When I first read Earth Abides by George R. Stewart more than 40 years ago, it wasn’t newly published, but it was new to me.
Unlike many other books I have read and forgotten, Earth Abides has stayed with me. I’ve returned to it many times in recent years, but there was a period of almost 30 years when I couldn’t find a copy of the book anywhere. Nonetheless, I could recall it with remarkable clarity. It was especially remarkable considering the thousands of books I read every year. That I could remember this one book — not to be too punny — spoke volumes. It turns out that I was not alone. Many people found the book unforgettable, including many writers. George Stewart’s masterpiece became the jumping off point for an entire genre.
Earth Abides is a “foundation book,” one of a handful of books that you must read if you are a science fiction fan. It is frequently cited as “the original disaster” story. A foundation book it most definitely is, but classing it as the “original disaster story” rather misses the point.
Earth Abides isn’t merely a disaster story or post apocalyptic science fiction. Above all it is a book of rebuilding, renewal and hope. The event that initiates the story is a disaster, a plague resulting from either a natural mutation or something escaped from a lab that runs amok. Whatever its origins, it kills off most of Earth’s human population. As has been true of plagues throughout history, a small percentage of the population is naturally immune. Additionally, anyone who survived a rattlesnake bite is immune.
The plague is the back story. The front story of Earth Abides is how humankind copes with the tragedy as scattered remnants of people slowly find one another, form groups and gradually create a new civilization. Through marriage and the pressures of survival, groups become tribes. Simultaneously, the earth itself revives and finds a new balance.
Most diseases of old earth are eliminated by depopulation. New generations are wonderfully healthy. Along with physical disease, mental illness, archaic religious and outdated social structures are shed. New human generations have no memory of institutionalized bias and prejudice and the color line becomes non-existent. There is much that needs doing in this new world, but there’s an infinite amount of time in which to do it.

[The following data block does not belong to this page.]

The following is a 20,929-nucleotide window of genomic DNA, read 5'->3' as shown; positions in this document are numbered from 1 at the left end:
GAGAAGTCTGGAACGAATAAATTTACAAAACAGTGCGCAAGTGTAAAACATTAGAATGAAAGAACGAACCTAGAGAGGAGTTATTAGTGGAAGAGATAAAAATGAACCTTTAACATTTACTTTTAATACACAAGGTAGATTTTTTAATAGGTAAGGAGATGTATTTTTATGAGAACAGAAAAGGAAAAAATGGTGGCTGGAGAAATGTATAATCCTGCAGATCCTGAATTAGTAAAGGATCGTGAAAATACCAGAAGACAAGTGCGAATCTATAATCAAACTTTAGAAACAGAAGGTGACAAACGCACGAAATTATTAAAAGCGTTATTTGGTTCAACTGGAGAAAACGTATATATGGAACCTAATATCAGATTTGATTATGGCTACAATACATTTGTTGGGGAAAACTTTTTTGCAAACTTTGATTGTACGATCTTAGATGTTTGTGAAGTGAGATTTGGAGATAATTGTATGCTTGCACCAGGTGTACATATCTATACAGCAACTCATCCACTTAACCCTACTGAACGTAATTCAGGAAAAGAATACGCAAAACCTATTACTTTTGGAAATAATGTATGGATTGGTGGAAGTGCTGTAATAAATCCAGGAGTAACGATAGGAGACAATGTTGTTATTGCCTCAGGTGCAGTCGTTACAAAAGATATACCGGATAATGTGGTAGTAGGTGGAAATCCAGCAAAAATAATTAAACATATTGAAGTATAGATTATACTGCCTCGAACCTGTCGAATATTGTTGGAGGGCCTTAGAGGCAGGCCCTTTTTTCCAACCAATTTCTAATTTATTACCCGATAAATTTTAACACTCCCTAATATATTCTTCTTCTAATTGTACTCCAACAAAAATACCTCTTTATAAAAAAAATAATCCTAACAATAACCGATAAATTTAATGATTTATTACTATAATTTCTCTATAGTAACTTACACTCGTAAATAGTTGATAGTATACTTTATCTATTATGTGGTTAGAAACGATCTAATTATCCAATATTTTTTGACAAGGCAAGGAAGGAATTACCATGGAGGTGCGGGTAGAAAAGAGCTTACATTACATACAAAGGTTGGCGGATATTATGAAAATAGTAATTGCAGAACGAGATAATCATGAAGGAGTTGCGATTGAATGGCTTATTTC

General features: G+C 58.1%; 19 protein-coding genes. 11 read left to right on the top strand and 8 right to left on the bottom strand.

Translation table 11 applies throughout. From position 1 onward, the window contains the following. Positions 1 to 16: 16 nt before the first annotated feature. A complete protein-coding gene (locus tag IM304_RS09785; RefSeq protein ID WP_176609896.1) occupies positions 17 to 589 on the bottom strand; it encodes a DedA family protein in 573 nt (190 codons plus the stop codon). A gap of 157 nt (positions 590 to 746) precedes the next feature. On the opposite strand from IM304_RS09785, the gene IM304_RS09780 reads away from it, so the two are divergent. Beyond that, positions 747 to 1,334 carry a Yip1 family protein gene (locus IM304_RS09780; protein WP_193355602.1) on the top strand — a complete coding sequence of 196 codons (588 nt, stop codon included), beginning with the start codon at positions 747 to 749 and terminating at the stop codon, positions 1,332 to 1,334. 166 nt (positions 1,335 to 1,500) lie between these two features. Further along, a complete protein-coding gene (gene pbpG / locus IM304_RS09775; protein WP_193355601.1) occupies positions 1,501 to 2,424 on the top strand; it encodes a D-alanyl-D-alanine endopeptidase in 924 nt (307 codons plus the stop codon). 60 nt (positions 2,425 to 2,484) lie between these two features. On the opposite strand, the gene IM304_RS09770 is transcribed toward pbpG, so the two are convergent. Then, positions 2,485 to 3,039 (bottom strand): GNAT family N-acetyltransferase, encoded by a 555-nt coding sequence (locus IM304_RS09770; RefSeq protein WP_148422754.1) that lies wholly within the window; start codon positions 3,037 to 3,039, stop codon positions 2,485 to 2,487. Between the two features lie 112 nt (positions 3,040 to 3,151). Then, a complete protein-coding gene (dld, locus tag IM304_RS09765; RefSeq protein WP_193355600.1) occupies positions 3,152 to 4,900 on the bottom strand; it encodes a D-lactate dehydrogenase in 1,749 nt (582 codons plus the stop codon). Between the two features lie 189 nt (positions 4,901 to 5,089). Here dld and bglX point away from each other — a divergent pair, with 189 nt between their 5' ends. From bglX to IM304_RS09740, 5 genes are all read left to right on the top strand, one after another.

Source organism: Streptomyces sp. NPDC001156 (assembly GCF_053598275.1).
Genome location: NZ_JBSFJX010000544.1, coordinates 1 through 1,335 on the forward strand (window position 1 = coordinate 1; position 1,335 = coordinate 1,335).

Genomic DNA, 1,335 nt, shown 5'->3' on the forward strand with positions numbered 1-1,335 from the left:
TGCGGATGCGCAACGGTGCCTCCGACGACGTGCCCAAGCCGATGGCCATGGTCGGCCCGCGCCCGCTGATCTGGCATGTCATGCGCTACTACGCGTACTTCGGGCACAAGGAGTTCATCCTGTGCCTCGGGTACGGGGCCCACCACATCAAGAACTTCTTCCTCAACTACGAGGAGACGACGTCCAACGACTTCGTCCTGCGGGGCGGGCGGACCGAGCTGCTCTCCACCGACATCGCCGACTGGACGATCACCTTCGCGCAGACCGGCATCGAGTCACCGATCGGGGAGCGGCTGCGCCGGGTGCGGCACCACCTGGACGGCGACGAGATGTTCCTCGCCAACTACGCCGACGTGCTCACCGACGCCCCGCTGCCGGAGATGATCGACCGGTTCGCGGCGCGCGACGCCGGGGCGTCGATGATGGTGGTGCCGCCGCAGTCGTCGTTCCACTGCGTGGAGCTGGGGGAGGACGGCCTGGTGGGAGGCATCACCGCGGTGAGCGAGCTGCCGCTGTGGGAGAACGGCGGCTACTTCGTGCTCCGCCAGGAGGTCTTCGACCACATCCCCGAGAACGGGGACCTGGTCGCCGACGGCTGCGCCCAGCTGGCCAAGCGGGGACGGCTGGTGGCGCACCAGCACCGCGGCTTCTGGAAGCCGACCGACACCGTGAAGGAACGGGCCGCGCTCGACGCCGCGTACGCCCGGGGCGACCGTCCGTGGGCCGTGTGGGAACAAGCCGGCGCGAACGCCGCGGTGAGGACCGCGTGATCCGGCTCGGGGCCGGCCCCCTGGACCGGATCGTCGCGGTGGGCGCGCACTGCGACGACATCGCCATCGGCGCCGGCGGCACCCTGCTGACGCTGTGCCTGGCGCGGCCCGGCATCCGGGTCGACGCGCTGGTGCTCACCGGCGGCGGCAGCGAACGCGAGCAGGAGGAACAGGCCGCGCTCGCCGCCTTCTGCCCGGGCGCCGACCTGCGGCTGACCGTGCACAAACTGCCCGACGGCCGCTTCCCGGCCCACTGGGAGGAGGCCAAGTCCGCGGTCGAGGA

Ultimately, earth will be repopulated. But gently … and hopefully, in peace. The reborn world will contain bits and pieces of what went before, but without its demons.
The book was re-released as a 60th anniversary edition in 2009, including an audio version with an introduction by Connie Willis.
The last time I read it was immediately after it was re-released. Seven years has given me time to be surprised by the book all over again. Be surprised by how much Ish — the main character — changes over the years, how much he grows and matures. How his belief structure adapts to new realities, how much more open his mind becomes. It’s a rare transformation from a literary point of view. Few characters I’ve read have transformed as much as Ish does in Earth Abides.
Earth Abides was published in 1949. In some parts of the U.S. and other countries, the issues with which the book’s characters grapple are still very much alive. They shouldn’t be. We have moved on but only to a point.
The technology stands up surprisingly well because it’s essentially irrelevant. All technology disappears, so it doesn’t matter how advanced it used to be. When the power goes off, it’s over. The world goes back to pre-technological. It has wind, water and sun. Books remain, so knowledge exists, but in stasis, waiting to be rediscovered and deployed. Meanwhile, earth abides.
The world ends, the world begins. Ish and Emma are the “mother” and “father” of the new tribe. Ish, in Hebrew, means “man” and “Eema” means “mother” which I am sure is not coincidental. It’s a wonderful story that suggests the human race has the capacity to not only survive, but reinvent civilization and make a better world.
Earth Abides is timeless. As is the Earth. There’s an entire site dedicated to George R. Stewart — The EARTH ABIDES Project. Definitely check it out!
It’s available for Kindle, Audible download, audiobook (CD and MP3), hardcover and paperback. There was time when it was difficult to find, but it seems to have found its way back into bookstores and libraries. I’m glad. It remains among my top five all time favorite science fiction novels and if you haven’t read it, there’s no time like the present. I have a spare copy, just in case.